Author profile: Marc Nieson
By the time he was 30, lifelong New Yorker Marc Nieson had seen plenty of adventure: he’d worked as a bike messenger in New York, an English instructor in Italy, and even as a ticket salesmen for the Big Apple Circus.
But he felt he was spinning his wheels, bouncing from job to job, stuck in a long-term, vaguely defined relationship with Sybil, a beautiful but distant older woman.
So in 1991 Nieson did something completely different: he moved to rural Iowa and spent a year living in a one-room schoolhouse.
In his memoir “School House,” Nieson, a graduate of the Iowa Writers’ Workshop, explores that transformative year spent between the Amana Colonies and Kalona.
The book is “Walden plus a love story,” Nieson explained in a recent phone interview. “Also it’s a coming-of-age story of someone who just happens to be in their thirties.”
“I’m just a little slow at a lot of things.”
Nieson’s methodical temperament helped him adjust to his new surroundings quickly. “The Midwest was a place I felt I belonged. It totally fits my temperament. The rhythms were different ... much more natural to my slowness than running around in New York City.”
When not attending classes at the Iowa Writers’ Workshop, Nieson spent his free time exploring the 496 wooded acres surrounding his school house — an entirely new experience for a man accustomed to skyscrapers and asphalt.
“What happened for me in Iowa was I went into retreat at the school house. I was experiencing a brand-new landscape, in particular the woodlands surrounding the house. And that just opened up a whole new sort of world to me.”
“I felt grounded for the first time in my life.”
Nieson threw himself into his environment, and was awed each day by new discoveries in the woods. And he also did something that most lifelong New Yorkers wouldn’t dream of: he got to know his neighbors.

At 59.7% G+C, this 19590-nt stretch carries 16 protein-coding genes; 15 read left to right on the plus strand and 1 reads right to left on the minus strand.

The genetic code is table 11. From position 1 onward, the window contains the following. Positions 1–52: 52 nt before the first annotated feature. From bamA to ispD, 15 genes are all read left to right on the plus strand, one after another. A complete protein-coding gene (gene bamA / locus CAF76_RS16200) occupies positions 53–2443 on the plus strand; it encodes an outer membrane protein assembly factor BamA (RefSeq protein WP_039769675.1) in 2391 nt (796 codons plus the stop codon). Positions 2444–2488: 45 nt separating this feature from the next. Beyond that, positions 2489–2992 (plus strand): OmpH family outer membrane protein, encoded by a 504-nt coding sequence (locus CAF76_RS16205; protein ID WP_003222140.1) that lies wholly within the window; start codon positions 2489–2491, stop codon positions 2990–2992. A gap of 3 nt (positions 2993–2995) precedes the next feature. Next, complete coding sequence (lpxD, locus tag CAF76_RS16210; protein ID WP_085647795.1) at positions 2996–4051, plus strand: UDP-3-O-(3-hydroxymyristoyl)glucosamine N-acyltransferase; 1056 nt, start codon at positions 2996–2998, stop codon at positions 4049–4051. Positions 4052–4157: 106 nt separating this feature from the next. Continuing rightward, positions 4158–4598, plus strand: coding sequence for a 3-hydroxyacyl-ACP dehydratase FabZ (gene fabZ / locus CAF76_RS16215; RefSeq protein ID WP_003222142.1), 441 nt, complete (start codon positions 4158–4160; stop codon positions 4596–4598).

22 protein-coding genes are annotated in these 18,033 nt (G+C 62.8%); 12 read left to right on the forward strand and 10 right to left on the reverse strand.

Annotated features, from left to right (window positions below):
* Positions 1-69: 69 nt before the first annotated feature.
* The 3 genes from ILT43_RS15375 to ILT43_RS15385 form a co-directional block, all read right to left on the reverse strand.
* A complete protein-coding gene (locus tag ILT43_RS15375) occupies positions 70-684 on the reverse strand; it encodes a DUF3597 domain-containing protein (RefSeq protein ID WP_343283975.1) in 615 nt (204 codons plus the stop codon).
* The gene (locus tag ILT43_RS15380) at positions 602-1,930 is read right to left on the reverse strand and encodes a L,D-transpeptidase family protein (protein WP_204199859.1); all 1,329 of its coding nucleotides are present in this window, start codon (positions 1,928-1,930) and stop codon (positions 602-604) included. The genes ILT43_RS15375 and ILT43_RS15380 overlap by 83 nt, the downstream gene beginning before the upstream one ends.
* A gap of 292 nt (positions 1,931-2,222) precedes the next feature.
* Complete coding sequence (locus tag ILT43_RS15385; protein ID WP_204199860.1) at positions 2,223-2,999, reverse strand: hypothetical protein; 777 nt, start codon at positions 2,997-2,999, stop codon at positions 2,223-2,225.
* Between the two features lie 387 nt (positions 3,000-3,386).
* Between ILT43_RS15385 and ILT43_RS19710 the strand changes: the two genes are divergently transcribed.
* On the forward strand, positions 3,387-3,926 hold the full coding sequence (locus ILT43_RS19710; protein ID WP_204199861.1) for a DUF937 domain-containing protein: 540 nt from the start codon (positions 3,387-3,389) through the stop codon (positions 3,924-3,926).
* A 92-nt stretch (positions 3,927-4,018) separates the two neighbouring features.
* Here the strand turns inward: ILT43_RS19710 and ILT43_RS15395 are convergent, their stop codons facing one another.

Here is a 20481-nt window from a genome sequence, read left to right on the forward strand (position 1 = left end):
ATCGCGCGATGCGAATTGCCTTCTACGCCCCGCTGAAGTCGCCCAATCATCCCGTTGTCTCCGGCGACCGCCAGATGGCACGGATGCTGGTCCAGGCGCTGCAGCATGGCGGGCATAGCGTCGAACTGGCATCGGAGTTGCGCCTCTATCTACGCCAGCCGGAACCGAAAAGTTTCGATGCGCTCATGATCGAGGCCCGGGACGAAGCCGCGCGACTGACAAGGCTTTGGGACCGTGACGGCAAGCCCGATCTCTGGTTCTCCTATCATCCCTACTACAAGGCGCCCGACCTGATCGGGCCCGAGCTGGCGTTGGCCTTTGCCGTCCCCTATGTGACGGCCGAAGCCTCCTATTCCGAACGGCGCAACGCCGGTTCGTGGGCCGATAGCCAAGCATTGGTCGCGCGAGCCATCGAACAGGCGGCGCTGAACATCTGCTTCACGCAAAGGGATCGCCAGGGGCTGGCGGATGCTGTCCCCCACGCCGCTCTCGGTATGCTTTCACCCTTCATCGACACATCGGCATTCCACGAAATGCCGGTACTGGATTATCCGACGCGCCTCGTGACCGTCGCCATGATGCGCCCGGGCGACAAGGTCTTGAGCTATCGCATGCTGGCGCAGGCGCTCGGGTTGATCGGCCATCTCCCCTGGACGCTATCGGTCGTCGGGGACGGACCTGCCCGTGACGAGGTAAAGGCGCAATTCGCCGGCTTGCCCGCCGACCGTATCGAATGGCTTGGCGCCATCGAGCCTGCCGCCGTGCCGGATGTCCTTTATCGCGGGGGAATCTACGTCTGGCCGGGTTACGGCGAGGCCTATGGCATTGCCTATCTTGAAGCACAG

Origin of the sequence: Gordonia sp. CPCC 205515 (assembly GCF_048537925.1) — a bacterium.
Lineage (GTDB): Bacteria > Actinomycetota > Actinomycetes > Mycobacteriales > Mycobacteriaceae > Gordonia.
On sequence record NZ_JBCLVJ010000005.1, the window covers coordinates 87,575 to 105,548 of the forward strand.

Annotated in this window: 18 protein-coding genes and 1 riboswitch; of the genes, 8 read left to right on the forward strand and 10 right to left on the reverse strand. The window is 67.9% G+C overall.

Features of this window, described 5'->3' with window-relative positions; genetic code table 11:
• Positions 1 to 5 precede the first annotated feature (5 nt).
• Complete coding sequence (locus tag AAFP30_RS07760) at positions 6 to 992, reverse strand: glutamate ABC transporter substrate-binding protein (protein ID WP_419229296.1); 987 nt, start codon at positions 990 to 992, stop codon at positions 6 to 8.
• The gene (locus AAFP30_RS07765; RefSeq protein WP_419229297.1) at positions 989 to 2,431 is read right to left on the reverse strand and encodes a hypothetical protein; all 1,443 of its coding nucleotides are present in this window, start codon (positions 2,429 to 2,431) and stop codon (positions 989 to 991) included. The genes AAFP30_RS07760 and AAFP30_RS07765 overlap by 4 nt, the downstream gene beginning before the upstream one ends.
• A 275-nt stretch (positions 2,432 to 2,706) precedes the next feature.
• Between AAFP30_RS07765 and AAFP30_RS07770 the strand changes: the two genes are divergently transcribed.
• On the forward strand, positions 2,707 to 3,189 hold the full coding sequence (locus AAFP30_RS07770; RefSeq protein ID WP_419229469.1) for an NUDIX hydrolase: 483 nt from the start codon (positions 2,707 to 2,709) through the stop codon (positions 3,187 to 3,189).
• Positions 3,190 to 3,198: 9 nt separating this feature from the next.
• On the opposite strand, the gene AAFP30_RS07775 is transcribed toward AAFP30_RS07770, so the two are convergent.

“I actually found the people who were living out in the country were far more widely versed than the people in academia. In academia you’re a specialist: you know everything about one little thing. And if you’re a farmer, you have to know how to fix all kinds of things — you just know things.”
Nieson’s neighbors instilled in him a sense of purpose and civic responsibility.
“Having come from New York City, the sense of how you could have any kind of civic impact was sort of impossible. In time ... I learned that (my neighbors) had a lot of civic involvements. That led me to certain organizations and things I could do in the town of Iowa City that I could never have done anywhere else.”
“I found a sense of community that hadn’t had before.”
While living at the school house, Nieson began writing sections of what would become this memoir, but he shelved the book time and again to focus on other writing.
But there were three things, he explained, that pushed him to complete the memoir: being “emotionally ready to address some parts of the book,” feeling a sense of obligation to preserve the history of the school house after it had been razed, and, finally, realizing just how powerful — and rare — it is to live an unplugged, reflective lifestyle.
“Suddenly the idea of isolating yourself in something like a Walden existence and being unreachable feels very exotic. It’s harder to do.”
Nieson wanted to archive that particular time “when there was no internet,”
when the biggest connection he had to the outside world was when “someone gave me a phone answering machine.”
But writing an honest memoir about a transformative time was not without its challenges.
“The weird thing about putting a book out is the person I’m writing about is someone I hardly even recognize. I think, ‘Thank God, that isn’t how I live in the world anymore.’ But I was who I was.”
Nieson recognizes that memoir — at its best — is about more than self-reflection and navel gazing.
“There’s a part of (memoir) that has to do with memory, and a part of it that has to do with catharsis, and a part of it that’s sharing or giving a gift to somebody else. My hopes are that the book can offer that.”
“I learned really wonderful lessons there, and I just felt that they might speak to others. That period of time changed my life.”